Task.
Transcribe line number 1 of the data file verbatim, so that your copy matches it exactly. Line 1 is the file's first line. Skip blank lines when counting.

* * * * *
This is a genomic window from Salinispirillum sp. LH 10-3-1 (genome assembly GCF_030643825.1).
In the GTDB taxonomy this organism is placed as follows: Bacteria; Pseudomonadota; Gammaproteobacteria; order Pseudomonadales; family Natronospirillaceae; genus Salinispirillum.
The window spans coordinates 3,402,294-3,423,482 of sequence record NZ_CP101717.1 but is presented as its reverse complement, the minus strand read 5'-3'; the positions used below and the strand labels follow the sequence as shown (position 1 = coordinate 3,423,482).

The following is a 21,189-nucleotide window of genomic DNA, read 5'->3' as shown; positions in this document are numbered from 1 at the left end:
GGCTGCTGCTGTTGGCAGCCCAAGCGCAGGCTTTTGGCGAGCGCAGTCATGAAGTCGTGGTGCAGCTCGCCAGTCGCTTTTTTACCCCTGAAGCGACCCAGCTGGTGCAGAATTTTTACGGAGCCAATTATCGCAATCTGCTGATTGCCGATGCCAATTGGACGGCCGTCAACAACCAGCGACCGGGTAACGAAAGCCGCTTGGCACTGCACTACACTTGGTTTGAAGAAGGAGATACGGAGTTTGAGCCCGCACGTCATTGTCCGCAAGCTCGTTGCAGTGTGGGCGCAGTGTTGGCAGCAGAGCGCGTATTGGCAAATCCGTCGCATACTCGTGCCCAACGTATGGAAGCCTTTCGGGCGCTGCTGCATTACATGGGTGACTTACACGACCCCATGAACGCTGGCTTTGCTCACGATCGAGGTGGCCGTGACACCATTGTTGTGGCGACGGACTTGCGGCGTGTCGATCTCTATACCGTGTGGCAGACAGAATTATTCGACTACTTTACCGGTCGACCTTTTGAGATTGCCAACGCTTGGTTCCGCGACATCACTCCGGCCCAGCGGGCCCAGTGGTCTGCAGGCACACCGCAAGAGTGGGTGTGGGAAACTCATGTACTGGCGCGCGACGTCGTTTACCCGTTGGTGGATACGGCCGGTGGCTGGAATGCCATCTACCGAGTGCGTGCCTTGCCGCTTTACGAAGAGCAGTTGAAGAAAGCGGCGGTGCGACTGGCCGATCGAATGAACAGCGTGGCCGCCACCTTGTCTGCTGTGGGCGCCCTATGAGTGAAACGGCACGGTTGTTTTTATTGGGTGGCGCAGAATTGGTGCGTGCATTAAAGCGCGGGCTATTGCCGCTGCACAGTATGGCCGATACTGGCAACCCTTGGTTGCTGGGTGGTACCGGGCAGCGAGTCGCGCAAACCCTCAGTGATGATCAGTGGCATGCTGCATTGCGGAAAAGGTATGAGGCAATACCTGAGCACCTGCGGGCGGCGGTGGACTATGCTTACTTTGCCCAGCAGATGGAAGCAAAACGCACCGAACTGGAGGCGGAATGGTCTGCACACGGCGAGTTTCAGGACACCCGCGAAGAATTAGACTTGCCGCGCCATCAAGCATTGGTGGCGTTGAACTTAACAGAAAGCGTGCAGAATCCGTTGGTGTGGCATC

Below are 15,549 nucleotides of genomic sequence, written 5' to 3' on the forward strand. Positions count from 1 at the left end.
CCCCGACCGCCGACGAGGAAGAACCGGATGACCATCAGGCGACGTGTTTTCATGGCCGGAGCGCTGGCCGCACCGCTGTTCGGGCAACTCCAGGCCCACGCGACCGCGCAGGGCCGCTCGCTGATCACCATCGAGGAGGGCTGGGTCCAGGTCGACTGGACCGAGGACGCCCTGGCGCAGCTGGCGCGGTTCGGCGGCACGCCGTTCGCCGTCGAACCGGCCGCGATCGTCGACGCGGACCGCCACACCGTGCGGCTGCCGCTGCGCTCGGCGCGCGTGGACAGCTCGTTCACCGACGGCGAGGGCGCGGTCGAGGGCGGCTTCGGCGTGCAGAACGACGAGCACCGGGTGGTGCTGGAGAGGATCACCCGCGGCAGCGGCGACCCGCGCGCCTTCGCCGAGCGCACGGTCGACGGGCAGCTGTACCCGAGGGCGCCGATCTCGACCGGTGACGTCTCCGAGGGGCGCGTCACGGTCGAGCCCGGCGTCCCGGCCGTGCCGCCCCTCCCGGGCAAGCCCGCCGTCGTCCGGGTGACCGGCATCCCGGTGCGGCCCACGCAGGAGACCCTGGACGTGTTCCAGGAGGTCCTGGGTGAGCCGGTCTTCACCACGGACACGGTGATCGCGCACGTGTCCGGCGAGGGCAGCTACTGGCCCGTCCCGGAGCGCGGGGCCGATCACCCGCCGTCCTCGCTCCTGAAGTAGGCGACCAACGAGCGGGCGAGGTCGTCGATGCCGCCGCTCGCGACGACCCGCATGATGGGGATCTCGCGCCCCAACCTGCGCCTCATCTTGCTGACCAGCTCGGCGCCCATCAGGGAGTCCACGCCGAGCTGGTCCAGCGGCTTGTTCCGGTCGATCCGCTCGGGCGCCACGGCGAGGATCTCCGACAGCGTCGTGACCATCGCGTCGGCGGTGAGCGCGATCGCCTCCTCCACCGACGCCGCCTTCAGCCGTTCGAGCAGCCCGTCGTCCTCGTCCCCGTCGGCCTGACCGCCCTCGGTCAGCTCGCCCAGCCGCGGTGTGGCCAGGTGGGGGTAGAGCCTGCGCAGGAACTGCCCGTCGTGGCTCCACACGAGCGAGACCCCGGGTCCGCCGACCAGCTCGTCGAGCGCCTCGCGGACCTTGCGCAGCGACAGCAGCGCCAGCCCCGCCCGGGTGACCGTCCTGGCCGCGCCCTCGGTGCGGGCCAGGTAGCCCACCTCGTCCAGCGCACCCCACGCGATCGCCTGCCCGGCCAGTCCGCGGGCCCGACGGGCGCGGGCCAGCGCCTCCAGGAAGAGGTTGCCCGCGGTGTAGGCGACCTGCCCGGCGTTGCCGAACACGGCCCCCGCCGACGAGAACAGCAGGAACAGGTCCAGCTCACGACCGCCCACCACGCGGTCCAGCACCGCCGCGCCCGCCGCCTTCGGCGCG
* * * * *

This is a genomic window from Salinispirillum sp. LH 10-3-1 (genome assembly GCF_030643825.1).